Which investments fall under the scope of the EU regulation on the screening of foreign direct investments?

Investments by foreign investors, whose ultimate beneficial owners are located outside the European Union, have been under significant scrutiny for the past decade.

Investments by foreign investors, whose ultimate beneficial owners are located outside the European Union, have been under significant scrutiny for the past decade. In response to threatening geopolitical shifts in an uncertain post-COVID era and in view to strengthen the European internal market, the European Union adopted in 2019 “Regulation 2019/452 establishing a framework for the screening of foreign direct investments into the Union” (the “FDI Regulation”).

Under the FDI Regulation, EU member states are permitted to establish their own national screening mechanisms envisaged to monitor and screen foreign investments resulting in the acquisition of control in national companies which are active in certain sensitive sectors (i.e., energy, telecommunication, healthcare, etc.). Following the FDI relegation, the Belgian legislator established a national screening mechanism, which has been in place as of 1 July 2023.

Although the FDI Regulation was adopted more than five years ago, the extent of its scope of application remains uncertain in practice. While the FDI Regulation aims to facilitate a framework for member states to screen foreign investors directly, actual foreign investments are often executed through EU subsidiaries owned indirectly by these foreign investors. Consequently, the question has arisen whether such foreign indirect investments are also covered by the FDI Regulation.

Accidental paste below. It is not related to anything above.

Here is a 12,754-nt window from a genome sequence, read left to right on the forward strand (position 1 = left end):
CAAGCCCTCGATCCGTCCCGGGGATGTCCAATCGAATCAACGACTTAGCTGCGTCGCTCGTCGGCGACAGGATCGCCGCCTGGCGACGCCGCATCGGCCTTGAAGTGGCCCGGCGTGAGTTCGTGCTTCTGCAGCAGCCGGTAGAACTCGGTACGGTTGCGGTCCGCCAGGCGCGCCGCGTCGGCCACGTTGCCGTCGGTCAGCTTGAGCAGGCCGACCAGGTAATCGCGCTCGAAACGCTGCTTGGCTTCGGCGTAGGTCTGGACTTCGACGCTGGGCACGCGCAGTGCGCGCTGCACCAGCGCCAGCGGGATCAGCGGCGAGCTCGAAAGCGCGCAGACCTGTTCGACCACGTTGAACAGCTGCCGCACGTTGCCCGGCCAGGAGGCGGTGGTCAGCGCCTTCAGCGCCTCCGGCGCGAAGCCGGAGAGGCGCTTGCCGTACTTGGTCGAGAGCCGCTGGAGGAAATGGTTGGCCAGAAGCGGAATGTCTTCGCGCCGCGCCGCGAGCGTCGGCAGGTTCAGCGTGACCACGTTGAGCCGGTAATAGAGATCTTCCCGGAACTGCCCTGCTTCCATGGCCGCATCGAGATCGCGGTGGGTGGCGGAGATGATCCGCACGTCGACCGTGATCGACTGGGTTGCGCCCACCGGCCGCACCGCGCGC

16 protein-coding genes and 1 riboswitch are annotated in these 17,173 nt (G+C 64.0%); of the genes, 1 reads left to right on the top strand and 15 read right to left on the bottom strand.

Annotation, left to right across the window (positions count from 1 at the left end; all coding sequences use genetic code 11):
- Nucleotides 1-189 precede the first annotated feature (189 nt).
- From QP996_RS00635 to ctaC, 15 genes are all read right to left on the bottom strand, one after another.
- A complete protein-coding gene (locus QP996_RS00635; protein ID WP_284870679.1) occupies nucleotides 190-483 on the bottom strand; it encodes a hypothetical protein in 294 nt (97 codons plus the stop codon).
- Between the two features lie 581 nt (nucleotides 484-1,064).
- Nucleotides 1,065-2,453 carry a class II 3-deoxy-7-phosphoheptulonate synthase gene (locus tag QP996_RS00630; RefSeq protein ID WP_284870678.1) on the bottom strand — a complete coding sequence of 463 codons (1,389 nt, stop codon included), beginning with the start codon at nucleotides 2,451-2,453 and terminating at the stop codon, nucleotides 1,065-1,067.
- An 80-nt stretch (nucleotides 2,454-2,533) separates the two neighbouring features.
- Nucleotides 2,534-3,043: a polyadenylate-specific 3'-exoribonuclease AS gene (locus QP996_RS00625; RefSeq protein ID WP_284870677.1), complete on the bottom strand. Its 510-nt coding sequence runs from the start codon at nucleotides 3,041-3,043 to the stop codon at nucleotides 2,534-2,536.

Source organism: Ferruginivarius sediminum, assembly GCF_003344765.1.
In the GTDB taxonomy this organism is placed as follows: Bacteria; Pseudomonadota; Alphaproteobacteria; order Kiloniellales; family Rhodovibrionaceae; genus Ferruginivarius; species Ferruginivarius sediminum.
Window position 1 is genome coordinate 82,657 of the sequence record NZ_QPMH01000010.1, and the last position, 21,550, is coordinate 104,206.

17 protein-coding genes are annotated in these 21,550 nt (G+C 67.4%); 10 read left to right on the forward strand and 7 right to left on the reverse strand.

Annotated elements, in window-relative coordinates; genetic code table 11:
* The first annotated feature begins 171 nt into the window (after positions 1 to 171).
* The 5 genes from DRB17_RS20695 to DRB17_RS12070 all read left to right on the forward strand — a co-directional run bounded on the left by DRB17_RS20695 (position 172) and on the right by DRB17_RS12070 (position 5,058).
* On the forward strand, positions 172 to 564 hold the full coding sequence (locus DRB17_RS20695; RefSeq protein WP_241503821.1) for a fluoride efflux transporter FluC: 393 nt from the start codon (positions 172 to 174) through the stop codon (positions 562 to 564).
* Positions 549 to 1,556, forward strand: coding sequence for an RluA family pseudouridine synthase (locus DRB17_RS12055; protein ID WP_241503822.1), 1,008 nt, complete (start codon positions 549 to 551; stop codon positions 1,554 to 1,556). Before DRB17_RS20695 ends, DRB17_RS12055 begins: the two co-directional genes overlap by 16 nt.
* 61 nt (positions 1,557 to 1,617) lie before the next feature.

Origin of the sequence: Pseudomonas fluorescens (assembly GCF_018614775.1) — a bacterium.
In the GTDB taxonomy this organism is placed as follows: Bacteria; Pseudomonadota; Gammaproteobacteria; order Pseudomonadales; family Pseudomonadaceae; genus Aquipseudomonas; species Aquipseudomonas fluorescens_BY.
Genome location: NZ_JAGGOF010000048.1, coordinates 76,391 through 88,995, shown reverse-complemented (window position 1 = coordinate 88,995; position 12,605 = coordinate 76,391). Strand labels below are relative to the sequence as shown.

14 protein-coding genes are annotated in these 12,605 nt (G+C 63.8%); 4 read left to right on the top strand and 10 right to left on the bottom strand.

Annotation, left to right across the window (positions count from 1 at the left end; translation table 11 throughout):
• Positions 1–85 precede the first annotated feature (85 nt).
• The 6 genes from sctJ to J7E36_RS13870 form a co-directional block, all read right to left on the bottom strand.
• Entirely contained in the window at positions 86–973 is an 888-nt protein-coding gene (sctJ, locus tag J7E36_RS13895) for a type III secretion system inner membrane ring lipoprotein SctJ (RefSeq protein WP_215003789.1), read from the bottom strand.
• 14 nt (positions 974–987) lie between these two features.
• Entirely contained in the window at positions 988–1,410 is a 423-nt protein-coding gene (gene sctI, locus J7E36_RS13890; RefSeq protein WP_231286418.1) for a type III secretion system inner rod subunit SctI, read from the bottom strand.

In a groundbreaking judgment of 13 July 2023 (C-106/22 – Xella Magyarország Epítőanyagipari Kft ./Innovációs és Technológiai Miniszter), the Court of Justice has explicitly stated that the foreign indirect investments are excluded from the FDI Regulation as EU subsidiaries do not qualify as “foreign investors” as prescribed by the personal scope of the regulation. The strict exclusion of foreign indirect investments from the FDI Regulation was heavily criticized by Advocate General Ćapeta. According to the Advocate General, the FDI Regulation has always been intended to prevent foreign investors from acquiring control in EU companies which are active in sensitive sectors. In the line of the Regulation’s objective, he continued, member states should be able to screen (potential) harmful foreign investments irrespective of the structuring of such transactions.

In that regard, the Court added that the inapplicability of the FDI Regulation doesn’t mean that foreign indirect investments in sensitive sectors should always be tolerated. Member States can still decide to screen such investments, but they must take the fundamental freedoms – and more specifically the freedom of establishment – into account if they intend to restrict certain foreign indirect investments. To that end, member states should always justify that the underlying restriction is necessary in view of its national security and/or “ordre public”, is non-discriminatory and proportional.

Despite the fact that member states can still screen foreign indirect investments under the pretext of an exception to the freedom of establishment, it is clear that this judgment significantly undermines the scope and the rationale of the FDI Regulation. However, as member states (including Belgium) continue to screen foreign indirect investments, the European Commission stated in an official statement of 24 January 2024 that it seeks to extend the formal scope of the FDI Regulation. As a result, foreign indirect investments would finally be included in the FDI Regulation.

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